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CitrusTreePruningPrinciplesandPractices Page8equipmentisused,bladesshouldalwaysbekeptsharp astheydoabetterjobandrequirelesspower.Hand-HeldPrunersHand-heldequipmentmaybeusedforselective pruningwhererelativelyfewtreesareinvolved.The simplestandleastexpensivepruningtoolsare poweredbyhand,andincludehandshears, long-handledloppersandpruningsaws.Thesaw bladesaregenerallycurved,cutwhenpulled,andfold foreasycarrying.Handpruninghasbeenmade easierwithloppersorsawspoweredbyair,electricity, orhydraulics.Itisimportantthatthepowersource isadequatetomeetthedemandsplaceduponit; otherwise,theoperationmaybeslowerandrepairs morefrequent.Thecuttingbladesareusuallyatthe endsofpolesofvariouslengthswhichextendthe reachoftheoperator.Platformsforreachinghigher inthetreeincludeladdersformanually-poweredtools andmobileplatformsforsmallpowertools.Special one-manmachinesaremarketedbyseveral companies,andothertreefruitgrowershavemounted platformsontrucksandtractors. Withallthis equipment,goodsafetymechanismsandoperator trainingareabsolutelyessential. Hedgingmachinesvaryconsiderablyinsizeand design,rangingfromatractor-mountedverticalboom witharowofbelt-drivencircularsawstoratherlarge machineswithtwoboomsmountedona self-propelledortractor-pulledchassis.Somehave straightboomswitharowofsawsoneachboom. Othershaveboomswithrotatingcrossarmswitha sawattheendofeach.Thelargermachinescando heavycuttingmoreeasilyandrapidly.Theboomson manymachinescanbeadjustedtothedesiredwidth andangle.Toppingmachinesalsovaryfrom tractor-mountedboomstolargermachinesthatare self-propelledortractor-drawn.Theyalsohave straightorrotatingboomswhichcanbeadjustedto thedesiredtoppingangle. Preparationforhedgingortoppingshouldinclude havingthegroundaslevelaspracticalsothatthe machinewillnotbeslowedbyrutsorother impediments,andadequateturnareasshouldalsobe provided.Beforetopping,risersofoverhead sprinklersmustbetakendownandpriorhedgingis sometimesneededtofacilitatemovementofthe machinethroughthegroveandtoallowthebrushto fallintothemiddles.Whilemachineswillworkin beddedplantingstheiroperationismoredifficult, timeconsuming,andhazardous.Hazardstobe consideredincludeguywires,fences,ditchesand roadways.SpreadofDiseasebyPruningCertainvirusdiseasescanbespreadbypruning equipment,particularlyhand-heldequipment. Cautionshouldthereforebeexercisedwhenmoving equipmentfromasuspectedvirusinfectedblockto oneassumedtobeclean.Aswithanygrove equipment,goodsanitationprocedureswillreducethe incidenceofpestanddiseasemovement.BRUSHDISPOSALThebrushthatresultsfromheavypruningoften presentsthegreatestproblemandexpense.Brush disposalcanbehandledinseveralwaysdependingon amountandsize.Nospecialoperationisnecessary whenbrushisrathersmallsinceitwilldecaywhereit fallsorbeshreddedinroutinemowingoperations. Goodweedcontrolinrowmiddlesissuggestedbefore pruningasremovalofbrushentangledwithheavy weedgrowthcompoundstheproblem.Rotary mowerswhichhavebeenwidelyusedformanyyears arequiteadequatewhenneithertheamountnorsize ofthebrushisgreat.Themowersbeingusedare designedforheavycuttingandareoftenfurther reinforcedforaddedstrength.Safetyprecautions mustbetakentoavoidinjurybyflyingdebris.This typeofequipmenthasbeenusedoncitrusbrushup to3or4in.indiameter,butlargerwoodshouldbe removedfromitspath.Themowershouldgoover thebrushonthedayitiscutortheoperationshould bedelayeduntilthebrushisbrittle.Large, self-propelledbrushshreddersweredevelopedwhich couldshredwooduptoseveralinchesindiameterby meansofheavysteelhammersorteeth.These machineswereusefulinheavybrushsituations,but arenolongerusedinFloridaduetothehigh operationalcosts.SUGGESTEDREADINGBoswell,S.B.andD.R.Atkin.1978.Comparisonof two'Washington'navelplantingsatseveral densities:Avigorousscion-rootstockcombination vs.aslessvigorouscombination.Proc.Fla.State Hort.Soc.91:40-43. Cary,P.R.1981.Citrustreedensityandpruning practicesforthe21stcentury.Proc.Int.Soc. Citriculture1:165-168.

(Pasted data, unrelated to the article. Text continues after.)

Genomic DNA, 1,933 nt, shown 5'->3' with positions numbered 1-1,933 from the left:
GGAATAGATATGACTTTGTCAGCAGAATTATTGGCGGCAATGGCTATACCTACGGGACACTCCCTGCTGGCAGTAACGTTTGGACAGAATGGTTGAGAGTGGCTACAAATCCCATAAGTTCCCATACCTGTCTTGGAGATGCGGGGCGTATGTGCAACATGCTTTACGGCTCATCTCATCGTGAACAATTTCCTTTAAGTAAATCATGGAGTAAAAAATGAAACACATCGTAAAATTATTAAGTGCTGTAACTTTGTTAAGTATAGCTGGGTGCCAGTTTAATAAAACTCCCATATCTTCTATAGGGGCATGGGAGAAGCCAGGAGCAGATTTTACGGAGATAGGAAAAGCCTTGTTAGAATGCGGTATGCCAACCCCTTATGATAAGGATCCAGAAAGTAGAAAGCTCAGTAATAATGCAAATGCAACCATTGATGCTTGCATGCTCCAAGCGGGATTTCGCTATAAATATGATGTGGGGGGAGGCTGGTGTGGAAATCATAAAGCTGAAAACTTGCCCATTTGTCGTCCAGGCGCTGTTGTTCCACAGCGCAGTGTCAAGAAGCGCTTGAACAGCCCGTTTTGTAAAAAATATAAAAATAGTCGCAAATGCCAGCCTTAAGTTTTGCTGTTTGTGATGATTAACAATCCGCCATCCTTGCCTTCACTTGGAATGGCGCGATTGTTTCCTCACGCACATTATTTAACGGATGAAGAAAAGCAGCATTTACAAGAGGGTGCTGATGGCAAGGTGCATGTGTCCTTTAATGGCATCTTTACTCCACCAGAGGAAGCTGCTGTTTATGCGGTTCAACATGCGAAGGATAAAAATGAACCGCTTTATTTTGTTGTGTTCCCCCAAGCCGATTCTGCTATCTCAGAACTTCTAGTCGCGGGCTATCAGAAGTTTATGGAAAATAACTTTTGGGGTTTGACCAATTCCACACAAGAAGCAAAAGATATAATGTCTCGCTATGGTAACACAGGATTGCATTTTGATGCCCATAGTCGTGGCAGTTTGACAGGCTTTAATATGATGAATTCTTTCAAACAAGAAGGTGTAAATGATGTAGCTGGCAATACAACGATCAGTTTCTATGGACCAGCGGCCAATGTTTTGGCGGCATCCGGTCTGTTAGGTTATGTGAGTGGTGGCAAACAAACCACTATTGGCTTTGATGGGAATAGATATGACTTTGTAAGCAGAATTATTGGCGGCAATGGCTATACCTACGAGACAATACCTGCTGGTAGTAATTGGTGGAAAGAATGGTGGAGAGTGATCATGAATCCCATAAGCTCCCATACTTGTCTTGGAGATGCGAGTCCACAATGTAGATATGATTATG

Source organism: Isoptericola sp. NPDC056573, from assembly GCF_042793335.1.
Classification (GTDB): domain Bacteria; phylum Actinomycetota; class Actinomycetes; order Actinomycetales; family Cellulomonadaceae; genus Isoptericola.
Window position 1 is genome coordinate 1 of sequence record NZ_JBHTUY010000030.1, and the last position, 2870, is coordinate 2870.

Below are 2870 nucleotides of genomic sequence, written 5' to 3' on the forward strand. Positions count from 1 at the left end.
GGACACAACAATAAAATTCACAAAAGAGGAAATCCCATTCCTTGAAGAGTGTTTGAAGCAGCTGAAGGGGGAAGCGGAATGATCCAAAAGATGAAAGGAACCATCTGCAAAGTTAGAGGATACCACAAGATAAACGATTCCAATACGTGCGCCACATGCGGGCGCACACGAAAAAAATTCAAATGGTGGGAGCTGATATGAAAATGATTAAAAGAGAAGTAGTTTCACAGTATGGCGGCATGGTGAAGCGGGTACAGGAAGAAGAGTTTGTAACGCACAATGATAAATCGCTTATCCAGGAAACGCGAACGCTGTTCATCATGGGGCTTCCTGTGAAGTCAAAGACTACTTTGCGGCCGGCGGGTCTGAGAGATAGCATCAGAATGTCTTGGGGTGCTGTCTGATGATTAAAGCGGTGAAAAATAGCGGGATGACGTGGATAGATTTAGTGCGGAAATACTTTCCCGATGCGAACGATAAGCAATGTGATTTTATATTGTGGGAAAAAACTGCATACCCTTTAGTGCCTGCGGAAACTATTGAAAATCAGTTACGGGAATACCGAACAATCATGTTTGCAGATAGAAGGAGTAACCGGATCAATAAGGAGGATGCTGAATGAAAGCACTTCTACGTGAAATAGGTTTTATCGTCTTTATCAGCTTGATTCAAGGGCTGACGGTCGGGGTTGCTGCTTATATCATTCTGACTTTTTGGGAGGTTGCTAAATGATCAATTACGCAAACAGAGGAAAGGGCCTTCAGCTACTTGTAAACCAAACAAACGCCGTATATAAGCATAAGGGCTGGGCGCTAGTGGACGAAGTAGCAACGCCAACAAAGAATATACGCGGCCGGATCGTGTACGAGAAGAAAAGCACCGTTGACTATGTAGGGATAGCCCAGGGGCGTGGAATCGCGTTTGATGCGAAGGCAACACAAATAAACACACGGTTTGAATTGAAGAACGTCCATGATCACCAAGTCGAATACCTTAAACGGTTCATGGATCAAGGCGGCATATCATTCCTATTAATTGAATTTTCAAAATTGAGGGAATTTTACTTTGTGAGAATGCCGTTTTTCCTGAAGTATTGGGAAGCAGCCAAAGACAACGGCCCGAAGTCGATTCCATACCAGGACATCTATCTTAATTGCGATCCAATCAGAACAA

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CitrusTreePruningPrinciplesandPractices Page9Castle,W.S.1978.Controllingcitrustreesizewith rootstocksandvirusesforhigherdensity plantings.Proc.Fla.StateHort.Soc.91:46-50. Koo,R.C.J.andR.P.Muraro.1982.Effectoftree spacingonfruitproductionandnetreturnsof 'Pineapple'oranges.Proc.Fla.StateHort.Soc. 95:29-33. Phillips,R.L.1972.Hedginganglesfor'Hamlin' oranges.Proc.Fla.StateHort.Soc.85:48-50. Phillips,R.L.1974.Performanceof'Pineapple' orangeatthreetreespacings.Proc.Fla.State Hort.Soc.87:81-84. Phillips,R.L.1978.Hedgingandtoppingcitrusin high-densityplantings.Proc.Fla.StateHort.Soc. 91:43-46. Tucker,D.P.H.andT.A.Wheaton.1978.Trendsin highercitrusplantingdensities.Proc.Fla.State Hort.Soc.91:36-40. Wheaton,T.A.,W.S.Castle,D.P.H.TuckerandJ.D. Whitney.1978.Higherdensityplantingsfor Floridacitrus-concepts.Proc.Fla.StateHort. Soc.91:27-33. Wheaton,T.A.,W.S.Castle,J.D.Whitney,D.P.H. TuckerandR.P.Muraro.1990.Ahighdensity citrusplanting.Proc.Fla.StateHort.Soc.103:5559. Wheaton,T.A.,J.D.Whitney,W.S.CastleandD.P.H. Tucker.1986.Treespacingandrootstockaffect growth,yield,fruitquality,andfreezedamageof young'Hamlin'and'Valencia'orangetrees.Proc. Fla.StateHort.Soc.99:29-32. Wheaton,T.A.,J.D.Whitney,D.P.H.Tuckerand W.S.Castle.1984.Crosshedging,treeremoval, andtoppingaffectfruityieldandqualityofcitrus hedgerows.Proc.Int.Soc.Citriculture1:109-114. Whitney,J.D.andS.L.Hedden.1978.Equipmentand methodsforproducingandharvestingcitrusin higherdensityplantings.Proc.Fla.StateHort. Soc.91:52-55. Whitney,J.D.andT.A.Wheaton.1984.Treespacing affectscitrusfruitdistributionandyield.Proc. Fla.StateHort.Soc.97:44-47.